Life Regrets: Phenomenology, Conceptualization and Research



Regret is an unpleasant cognitive and emotional state. It appears as a consequence of mistakes (failures) in action, or of inaction on the way to achieve the goals. Philosophical, economic and psychological theories argue about the nature and causes of regret, one of the most frequent negative emotions. Successful coping with regret improves cognitive processes, but unsuccessful coping has a negative influence on motivation for directive action, resulting in life regrets and worse physical and mental health. The causes and context of experience of regret enable differences between regret on the one, and other negative emotions (disappointment, remorse, envy) on the other side. For this distinction, very important are the level of effort and feeling of responsibility. Descriptive studies show that the greatest regrets lie in the domains of education, career, romantic relationships, parenthood and self-concept, particularly if in some domains people perceived that they did not realize certain good opportunities. The level of regret depends on the subjective importance of the life domain, and on social and temporal comparisons. When a life review among older people results in regret, the intensity would be lower if they used lateral or downward comparisons. In self-regulation of regret, the role of internal control varies with age.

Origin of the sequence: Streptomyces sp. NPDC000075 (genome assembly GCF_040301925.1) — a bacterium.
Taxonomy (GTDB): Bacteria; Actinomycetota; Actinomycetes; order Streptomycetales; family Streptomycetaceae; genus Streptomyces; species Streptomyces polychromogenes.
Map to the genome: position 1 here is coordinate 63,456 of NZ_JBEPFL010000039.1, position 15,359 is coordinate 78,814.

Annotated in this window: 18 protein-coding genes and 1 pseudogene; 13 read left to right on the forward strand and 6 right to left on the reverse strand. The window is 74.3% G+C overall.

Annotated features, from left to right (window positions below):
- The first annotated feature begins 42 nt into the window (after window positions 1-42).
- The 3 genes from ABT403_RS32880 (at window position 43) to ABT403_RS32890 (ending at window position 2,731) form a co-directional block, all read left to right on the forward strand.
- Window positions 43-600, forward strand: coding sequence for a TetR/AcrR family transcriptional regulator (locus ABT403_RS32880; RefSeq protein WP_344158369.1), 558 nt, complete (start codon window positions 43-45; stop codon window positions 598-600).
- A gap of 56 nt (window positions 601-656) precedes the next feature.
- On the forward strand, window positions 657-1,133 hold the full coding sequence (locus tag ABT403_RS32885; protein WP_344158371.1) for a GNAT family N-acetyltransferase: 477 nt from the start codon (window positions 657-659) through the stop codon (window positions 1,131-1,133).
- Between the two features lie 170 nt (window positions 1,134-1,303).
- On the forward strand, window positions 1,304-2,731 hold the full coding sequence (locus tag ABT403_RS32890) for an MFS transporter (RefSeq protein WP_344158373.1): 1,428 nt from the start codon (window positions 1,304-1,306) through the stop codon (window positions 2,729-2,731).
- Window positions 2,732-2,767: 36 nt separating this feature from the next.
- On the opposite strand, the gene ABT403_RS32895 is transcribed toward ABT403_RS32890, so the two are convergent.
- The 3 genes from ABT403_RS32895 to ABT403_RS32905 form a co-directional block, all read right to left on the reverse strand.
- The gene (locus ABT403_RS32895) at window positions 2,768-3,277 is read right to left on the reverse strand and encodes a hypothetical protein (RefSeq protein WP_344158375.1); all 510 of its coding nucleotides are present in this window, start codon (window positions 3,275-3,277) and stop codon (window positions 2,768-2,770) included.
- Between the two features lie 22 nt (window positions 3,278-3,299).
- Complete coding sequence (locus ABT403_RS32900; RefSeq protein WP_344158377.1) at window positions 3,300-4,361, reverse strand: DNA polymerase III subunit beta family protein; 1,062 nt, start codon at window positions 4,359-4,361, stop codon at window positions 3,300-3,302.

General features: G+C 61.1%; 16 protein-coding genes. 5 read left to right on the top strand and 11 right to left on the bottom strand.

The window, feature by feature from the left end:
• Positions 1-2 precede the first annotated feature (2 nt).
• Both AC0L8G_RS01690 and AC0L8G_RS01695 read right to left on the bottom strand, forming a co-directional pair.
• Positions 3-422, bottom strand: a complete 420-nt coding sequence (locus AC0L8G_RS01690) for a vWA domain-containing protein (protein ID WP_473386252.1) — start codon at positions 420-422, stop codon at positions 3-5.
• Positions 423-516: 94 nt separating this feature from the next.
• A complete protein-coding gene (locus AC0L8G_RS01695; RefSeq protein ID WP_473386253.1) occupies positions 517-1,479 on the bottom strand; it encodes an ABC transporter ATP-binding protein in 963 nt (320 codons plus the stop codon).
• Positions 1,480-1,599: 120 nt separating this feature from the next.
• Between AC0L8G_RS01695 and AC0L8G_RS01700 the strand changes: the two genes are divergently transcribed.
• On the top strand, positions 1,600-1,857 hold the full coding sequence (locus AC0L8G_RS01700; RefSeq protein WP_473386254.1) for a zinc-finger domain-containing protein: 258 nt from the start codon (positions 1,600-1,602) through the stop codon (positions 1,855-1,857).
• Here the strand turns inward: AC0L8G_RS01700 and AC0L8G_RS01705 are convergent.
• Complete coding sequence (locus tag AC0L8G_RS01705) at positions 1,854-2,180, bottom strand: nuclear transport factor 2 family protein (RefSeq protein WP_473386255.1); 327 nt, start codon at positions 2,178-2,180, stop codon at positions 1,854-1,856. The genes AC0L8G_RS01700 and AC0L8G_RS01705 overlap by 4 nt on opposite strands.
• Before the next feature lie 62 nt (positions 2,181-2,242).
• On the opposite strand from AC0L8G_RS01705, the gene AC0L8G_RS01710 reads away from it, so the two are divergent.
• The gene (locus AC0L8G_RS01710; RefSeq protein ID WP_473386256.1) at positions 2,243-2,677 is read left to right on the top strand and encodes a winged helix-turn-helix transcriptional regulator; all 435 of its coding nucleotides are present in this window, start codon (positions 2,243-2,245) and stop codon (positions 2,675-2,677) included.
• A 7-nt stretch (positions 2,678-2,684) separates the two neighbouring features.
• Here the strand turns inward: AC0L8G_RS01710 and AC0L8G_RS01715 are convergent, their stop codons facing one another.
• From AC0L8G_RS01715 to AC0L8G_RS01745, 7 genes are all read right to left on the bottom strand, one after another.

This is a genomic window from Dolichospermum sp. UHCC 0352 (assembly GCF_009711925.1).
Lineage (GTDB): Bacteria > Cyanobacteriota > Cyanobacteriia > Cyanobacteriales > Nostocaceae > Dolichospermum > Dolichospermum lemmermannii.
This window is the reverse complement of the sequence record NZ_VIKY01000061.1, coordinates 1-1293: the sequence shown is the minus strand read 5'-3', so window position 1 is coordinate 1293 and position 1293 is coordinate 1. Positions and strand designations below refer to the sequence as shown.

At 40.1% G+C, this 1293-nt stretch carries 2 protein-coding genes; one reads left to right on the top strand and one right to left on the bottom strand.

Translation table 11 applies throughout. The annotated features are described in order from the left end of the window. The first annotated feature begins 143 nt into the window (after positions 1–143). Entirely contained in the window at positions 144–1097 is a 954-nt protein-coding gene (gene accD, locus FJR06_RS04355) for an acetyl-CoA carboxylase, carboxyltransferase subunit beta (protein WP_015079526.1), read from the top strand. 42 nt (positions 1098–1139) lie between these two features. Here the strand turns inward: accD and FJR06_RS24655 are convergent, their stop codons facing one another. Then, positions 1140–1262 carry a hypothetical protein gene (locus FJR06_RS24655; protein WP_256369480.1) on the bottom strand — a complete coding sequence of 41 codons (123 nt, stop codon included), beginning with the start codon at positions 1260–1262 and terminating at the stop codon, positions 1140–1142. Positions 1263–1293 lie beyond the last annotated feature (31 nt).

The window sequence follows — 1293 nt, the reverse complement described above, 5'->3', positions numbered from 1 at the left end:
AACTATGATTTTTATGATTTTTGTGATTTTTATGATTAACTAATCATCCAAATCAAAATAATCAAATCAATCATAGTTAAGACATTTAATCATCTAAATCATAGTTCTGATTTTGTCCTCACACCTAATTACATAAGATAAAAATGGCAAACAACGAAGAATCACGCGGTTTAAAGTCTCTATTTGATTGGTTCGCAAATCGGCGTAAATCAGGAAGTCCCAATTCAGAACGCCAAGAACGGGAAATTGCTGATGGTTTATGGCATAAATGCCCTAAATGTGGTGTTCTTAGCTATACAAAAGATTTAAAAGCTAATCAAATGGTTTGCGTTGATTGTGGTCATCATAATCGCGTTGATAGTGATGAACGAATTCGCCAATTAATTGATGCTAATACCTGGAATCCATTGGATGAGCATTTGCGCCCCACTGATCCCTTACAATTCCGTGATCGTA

life review; regret; coping; responsibility; effort; disappointment; social comparison; self-regulation

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Print ISSN 1330-0288 | Online ISSN 1848-6096